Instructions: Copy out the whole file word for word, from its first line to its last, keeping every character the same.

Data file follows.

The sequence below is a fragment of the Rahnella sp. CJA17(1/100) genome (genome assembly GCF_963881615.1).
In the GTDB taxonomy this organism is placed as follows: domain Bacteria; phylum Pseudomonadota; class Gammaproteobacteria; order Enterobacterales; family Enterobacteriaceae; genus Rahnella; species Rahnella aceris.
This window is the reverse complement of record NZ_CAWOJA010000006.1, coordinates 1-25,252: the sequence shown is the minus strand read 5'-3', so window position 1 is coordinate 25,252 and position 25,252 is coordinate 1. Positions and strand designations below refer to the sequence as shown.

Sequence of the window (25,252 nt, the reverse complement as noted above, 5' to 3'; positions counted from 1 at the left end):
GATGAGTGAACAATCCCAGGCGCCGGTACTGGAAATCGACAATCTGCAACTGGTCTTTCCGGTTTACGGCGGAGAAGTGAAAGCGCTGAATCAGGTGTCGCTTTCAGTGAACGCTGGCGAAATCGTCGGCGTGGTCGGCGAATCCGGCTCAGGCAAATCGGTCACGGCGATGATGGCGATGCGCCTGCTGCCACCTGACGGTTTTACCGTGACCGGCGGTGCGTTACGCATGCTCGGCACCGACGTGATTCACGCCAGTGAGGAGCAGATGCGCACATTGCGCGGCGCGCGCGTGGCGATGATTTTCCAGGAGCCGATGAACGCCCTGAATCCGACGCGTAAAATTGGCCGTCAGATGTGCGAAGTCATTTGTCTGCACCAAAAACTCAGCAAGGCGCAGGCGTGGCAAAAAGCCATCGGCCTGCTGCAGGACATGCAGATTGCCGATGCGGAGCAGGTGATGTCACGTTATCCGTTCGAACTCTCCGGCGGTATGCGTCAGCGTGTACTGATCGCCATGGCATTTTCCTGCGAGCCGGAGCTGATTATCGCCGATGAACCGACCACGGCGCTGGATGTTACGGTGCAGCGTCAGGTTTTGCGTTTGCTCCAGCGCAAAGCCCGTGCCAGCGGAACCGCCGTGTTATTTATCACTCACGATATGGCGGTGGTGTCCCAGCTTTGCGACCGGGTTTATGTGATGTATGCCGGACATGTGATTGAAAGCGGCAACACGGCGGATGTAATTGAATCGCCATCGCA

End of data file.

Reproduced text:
The sequence below is a fragment of the Rahnella sp. CJA17(1/100) genome (genome assembly GCF_963881615.1).
In the GTDB taxonomy this organism is placed as follows: domain Bacteria; phylum Pseudomonadota; class Gammaproteobacteria; order Enterobacterales; family Enterobacteriaceae; genus Rahnella; species Rahnella aceris.
This window is the reverse complement of record NZ_CAWOJA010000006.1, coordinates 1-25,252: the sequence shown is the minus strand read 5'-3', so window position 1 is coordinate 25,252 and position 25,252 is coordinate 1. Positions and strand designations below refer to the sequence as shown.

Sequence of the window (25,252 nt, the reverse complement as noted above, 5' to 3'; positions counted from 1 at the left end):
GATGAGTGAACAATCCCAGGCGCCGGTACTGGAAATCGACAATCTGCAACTGGTCTTTCCGGTTTACGGCGGAGAAGTGAAAGCGCTGAATCAGGTGTCGCTTTCAGTGAACGCTGGCGAAATCGTCGGCGTGGTCGGCGAATCCGGCTCAGGCAAATCGGTCACGGCGATGATGGCGATGCGCCTGCTGCCACCTGACGGTTTTACCGTGACCGGCGGTGCGTTACGCATGCTCGGCACCGACGTGATTCACGCCAGTGAGGAGCAGATGCGCACATTGCGCGGCGCGCGCGTGGCGATGATTTTCCAGGAGCCGATGAACGCCCTGAATCCGACGCGTAAAATTGGCCGTCAGATGTGCGAAGTCATTTGTCTGCACCAAAAACTCAGCAAGGCGCAGGCGTGGCAAAAAGCCATCGGCCTGCTGCAGGACATGCAGATTGCCGATGCGGAGCAGGTGATGTCACGTTATCCGTTCGAACTCTCCGGCGGTATGCGTCAGCGTGTACTGATCGCCATGGCATTTTCCTGCGAGCCGGAGCTGATTATCGCCGATGAACCGACCACGGCGCTGGATGTTACGGTGCAGCGTCAGGTTTTGCGTTTGCTCCAGCGCAAAGCCCGTGCCAGCGGAACCGCCGTGTTATTTATCACTCACGATATGGCGGTGGTGTCCCAGCTTTGCGACCGGGTTTATGTGATGTATGCCGGACATGTGATTGAAAGCGGCAACACGGCGGATGTAATTGAATCGCCATCGCA